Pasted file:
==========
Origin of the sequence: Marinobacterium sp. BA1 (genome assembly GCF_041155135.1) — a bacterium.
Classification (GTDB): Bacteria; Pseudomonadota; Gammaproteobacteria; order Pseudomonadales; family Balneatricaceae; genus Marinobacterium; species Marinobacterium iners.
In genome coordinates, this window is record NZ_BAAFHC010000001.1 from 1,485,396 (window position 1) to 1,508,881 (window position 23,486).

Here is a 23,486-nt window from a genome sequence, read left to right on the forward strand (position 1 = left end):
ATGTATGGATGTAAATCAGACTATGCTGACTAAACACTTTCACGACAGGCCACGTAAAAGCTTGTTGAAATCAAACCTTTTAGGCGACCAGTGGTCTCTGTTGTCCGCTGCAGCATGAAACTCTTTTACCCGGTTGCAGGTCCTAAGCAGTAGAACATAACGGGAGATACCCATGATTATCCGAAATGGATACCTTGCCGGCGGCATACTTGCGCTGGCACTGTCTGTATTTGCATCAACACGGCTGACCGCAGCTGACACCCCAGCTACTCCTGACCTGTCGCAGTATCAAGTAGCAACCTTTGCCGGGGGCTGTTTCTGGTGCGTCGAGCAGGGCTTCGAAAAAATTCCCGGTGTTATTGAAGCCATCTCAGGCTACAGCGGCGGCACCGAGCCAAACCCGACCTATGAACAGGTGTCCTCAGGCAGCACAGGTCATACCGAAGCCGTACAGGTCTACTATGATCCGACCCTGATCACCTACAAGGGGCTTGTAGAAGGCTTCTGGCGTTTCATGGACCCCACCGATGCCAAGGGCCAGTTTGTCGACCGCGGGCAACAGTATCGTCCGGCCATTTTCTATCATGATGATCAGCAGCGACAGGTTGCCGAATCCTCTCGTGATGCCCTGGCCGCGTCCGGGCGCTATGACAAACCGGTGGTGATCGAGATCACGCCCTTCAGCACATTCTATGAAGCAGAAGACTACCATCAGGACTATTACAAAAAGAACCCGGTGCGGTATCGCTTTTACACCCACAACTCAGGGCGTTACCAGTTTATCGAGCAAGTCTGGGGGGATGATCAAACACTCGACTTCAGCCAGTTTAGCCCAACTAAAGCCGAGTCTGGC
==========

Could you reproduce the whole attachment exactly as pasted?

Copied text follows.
Origin of the sequence: Marinobacterium sp. BA1 (genome assembly GCF_041155135.1) — a bacterium.
Classification (GTDB): Bacteria; Pseudomonadota; Gammaproteobacteria; order Pseudomonadales; family Balneatricaceae; genus Marinobacterium; species Marinobacterium iners.
In genome coordinates, this window is record NZ_BAAFHC010000001.1 from 1,485,396 (window position 1) to 1,508,881 (window position 23,486).

Here is a 23,486-nt window from a genome sequence, read left to right on the forward strand (position 1 = left end):
ATGTATGGATGTAAATCAGACTATGCTGACTAAACACTTTCACGACAGGCCACGTAAAAGCTTGTTGAAATCAAACCTTTTAGGCGACCAGTGGTCTCTGTTGTCCGCTGCAGCATGAAACTCTTTTACCCGGTTGCAGGTCCTAAGCAGTAGAACATAACGGGAGATACCCATGATTATCCGAAATGGATACCTTGCCGGCGGCATACTTGCGCTGGCACTGTCTGTATTTGCATCAACACGGCTGACCGCAGCTGACACCCCAGCTACTCCTGACCTGTCGCAGTATCAAGTAGCAACCTTTGCCGGGGGCTGTTTCTGGTGCGTCGAGCAGGGCTTCGAAAAAATTCCCGGTGTTATTGAAGCCATCTCAGGCTACAGCGGCGGCACCGAGCCAAACCCGACCTATGAACAGGTGTCCTCAGGCAGCACAGGTCATACCGAAGCCGTACAGGTCTACTATGATCCGACCCTGATCACCTACAAGGGGCTTGTAGAAGGCTTCTGGCGTTTCATGGACCCCACCGATGCCAAGGGCCAGTTTGTCGACCGCGGGCAACAGTATCGTCCGGCCATTTTCTATCATGATGATCAGCAGCGACAGGTTGCCGAATCCTCTCGTGATGCCCTGGCCGCGTCCGGGCGCTATGACAAACCGGTGGTGATCGAGATCACGCCCTTCAGCACATTCTATGAAGCAGAAGACTACCATCAGGACTATTACAAAAAGAACCCGGTGCGGTATCGCTTTTACACCCACAACTCAGGGCGTTACCAGTTTATCGAGCAAGTCTGGGGGGATGATCAAACACTCGACTTCAGCCAGTTTAGCCCAACTAAAGCCGAGTCTGGC